Two notable quotes from the blog not mentioned in the summary which I am absolutely on board with:

We believed people would continue to use Office at their desks, and type on physical keyboards at a desktop or laptop, but would also start to use tablets and hybrid laptop/tablet devices in a variety of other situations: leaning back in a chair, leaning forward on a train, bus, or plane, sitting on a couch, lying in bed, standing and holding with two hands, or walking down the hall.

The first is that we've begun to build new versions of some of our apps (OneNote and Lync) specifically tailored for the new experience in Windows 8. For these, we deliberately started from scratch to design new versions that were touch-first. The second is that we've touch-enabled the familiar desktop versions of all of the Office apps. These continue to be designed first and foremost for mouse & keyboard, and to preserve the features & layout you're used to, but now support touch throughout the experience. This dual approach allows you to immediately get the full power of Office on a touch machine with no relearning required, along with new experiences that embrace touch from the ground up and deeply integrate with the new experiences in Windows 8.

-Gray Knowlton

Now just do the same thing for Metro and I'll start making Kool-Aid.

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They have, sort of, with both the tile interface, and making the desktop mode flatter.

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They went over the top with all this white. It's embarassing and it hurts the eyes after a few hours. I hate it so far.

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Why is saving to SkyDrive by default a bad idea? Think about this scenario:

  • Joe User works on a document on his laptop. Saves it to SkyDrive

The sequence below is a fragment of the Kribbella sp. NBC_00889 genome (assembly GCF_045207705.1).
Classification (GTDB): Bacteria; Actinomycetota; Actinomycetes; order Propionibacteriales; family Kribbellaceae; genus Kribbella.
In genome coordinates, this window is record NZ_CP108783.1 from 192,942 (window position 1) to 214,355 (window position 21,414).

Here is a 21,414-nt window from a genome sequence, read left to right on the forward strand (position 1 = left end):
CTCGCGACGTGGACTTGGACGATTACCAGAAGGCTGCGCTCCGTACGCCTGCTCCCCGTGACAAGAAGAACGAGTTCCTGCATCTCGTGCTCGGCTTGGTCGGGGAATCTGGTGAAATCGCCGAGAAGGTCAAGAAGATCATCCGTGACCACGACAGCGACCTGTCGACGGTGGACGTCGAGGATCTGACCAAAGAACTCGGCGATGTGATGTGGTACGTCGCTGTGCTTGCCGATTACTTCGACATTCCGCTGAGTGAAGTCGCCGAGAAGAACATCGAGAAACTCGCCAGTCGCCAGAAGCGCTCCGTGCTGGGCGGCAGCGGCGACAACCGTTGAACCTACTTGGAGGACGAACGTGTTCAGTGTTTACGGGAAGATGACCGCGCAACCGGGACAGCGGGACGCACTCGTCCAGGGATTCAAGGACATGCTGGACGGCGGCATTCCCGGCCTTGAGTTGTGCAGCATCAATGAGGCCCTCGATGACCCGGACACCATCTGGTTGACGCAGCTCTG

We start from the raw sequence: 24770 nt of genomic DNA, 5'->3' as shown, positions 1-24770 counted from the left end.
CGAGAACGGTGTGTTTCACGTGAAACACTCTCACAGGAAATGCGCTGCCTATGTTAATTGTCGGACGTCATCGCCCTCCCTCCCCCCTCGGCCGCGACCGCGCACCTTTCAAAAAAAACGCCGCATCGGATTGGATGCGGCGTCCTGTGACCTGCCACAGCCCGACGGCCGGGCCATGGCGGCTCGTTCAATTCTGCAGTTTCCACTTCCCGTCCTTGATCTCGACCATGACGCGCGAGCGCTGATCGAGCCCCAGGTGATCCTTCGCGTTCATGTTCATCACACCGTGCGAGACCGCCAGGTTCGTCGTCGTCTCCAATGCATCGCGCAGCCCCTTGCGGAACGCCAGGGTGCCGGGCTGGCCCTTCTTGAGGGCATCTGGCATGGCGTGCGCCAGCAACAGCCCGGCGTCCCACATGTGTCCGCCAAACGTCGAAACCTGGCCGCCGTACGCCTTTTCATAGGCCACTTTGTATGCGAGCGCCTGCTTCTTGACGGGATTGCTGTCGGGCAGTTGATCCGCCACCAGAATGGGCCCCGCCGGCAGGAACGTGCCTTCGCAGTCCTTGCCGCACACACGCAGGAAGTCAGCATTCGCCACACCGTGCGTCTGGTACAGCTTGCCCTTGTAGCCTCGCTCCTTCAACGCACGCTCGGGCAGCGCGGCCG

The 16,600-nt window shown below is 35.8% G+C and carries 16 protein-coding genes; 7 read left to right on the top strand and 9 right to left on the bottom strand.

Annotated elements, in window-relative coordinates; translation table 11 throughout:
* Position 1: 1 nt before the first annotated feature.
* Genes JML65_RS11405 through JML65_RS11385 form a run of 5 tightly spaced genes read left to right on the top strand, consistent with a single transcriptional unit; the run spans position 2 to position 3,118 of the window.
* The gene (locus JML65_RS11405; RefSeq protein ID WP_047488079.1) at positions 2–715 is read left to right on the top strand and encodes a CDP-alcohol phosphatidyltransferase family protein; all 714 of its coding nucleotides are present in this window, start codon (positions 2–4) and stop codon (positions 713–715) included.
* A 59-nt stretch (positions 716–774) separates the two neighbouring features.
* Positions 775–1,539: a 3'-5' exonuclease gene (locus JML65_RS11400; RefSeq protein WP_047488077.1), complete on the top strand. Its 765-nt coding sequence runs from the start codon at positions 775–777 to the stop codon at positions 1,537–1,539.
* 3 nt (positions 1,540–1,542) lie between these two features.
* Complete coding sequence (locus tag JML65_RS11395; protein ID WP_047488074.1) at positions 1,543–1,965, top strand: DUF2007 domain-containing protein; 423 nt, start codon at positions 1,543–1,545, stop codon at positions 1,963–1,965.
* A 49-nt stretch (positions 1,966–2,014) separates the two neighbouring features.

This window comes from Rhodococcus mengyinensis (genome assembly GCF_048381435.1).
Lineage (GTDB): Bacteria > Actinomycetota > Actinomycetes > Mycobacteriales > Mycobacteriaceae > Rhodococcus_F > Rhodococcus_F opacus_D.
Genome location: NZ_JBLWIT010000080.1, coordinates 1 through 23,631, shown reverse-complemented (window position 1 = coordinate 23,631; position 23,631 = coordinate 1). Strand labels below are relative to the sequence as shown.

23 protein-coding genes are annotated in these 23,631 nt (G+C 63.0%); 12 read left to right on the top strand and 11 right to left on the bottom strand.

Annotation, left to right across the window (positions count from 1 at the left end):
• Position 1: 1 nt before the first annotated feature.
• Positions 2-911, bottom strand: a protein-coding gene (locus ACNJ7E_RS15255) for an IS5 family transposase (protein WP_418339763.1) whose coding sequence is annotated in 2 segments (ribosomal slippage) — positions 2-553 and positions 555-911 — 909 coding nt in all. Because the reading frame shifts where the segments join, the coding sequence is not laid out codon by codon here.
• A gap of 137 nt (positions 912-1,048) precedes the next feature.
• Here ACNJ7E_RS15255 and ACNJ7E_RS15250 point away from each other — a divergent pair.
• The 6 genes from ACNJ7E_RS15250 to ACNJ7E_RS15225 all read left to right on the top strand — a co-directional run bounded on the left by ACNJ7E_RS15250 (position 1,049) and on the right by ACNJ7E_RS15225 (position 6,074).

• The user then sits on a plane or train without internet connection and wants to continue editing the document.
  • Much to Joe User's chagrin the file is MIA.

See the problem?

dude you can save your doc locally...im not sure what the prbem is here...

how bout the scenario (which is much more likely), im at work working on a bunch of office docs like a spreadsheet, powerpoint and word doc that i have to present in the next couple of days.

I get up from my work pc walk out the door and when i get home to continue working

the cursor is in the exact same location as it was when i left the doc

see the awsome??

stop coming up with bizzare scenarios so you can sh*t on something thats been out for like 3 minutes....

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What did they do to ERD support on Visio? I can open my old files but can't edit any existing entities and the new entities that I add are just colored boxes with text fields in them, there's no interface for quickly entering multiple columns and there doesn't appear to be any support for database drivers anymore. Relationships are just lines, there's no linking them to foreign keys. At this point I might as well just use Paint.NET because all it is letting me do is draw.

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I'm really liking what I'm seeing in Office 2013. I was very pleased to see all of my folders, email, and school schedule all come down the pipe without issue. I'm really loving what they're doing with OneNote MX. Once I can get my hands on the Surface, I can really see the whole suite making my college life much easier.

And I really like the UI. It doesn't blind me. The colored options in Outlook 2010 didn't seem to help the claustrophobic feeling I got when I used it. The changes they made here are a breath of fresh air and I hope they retain it.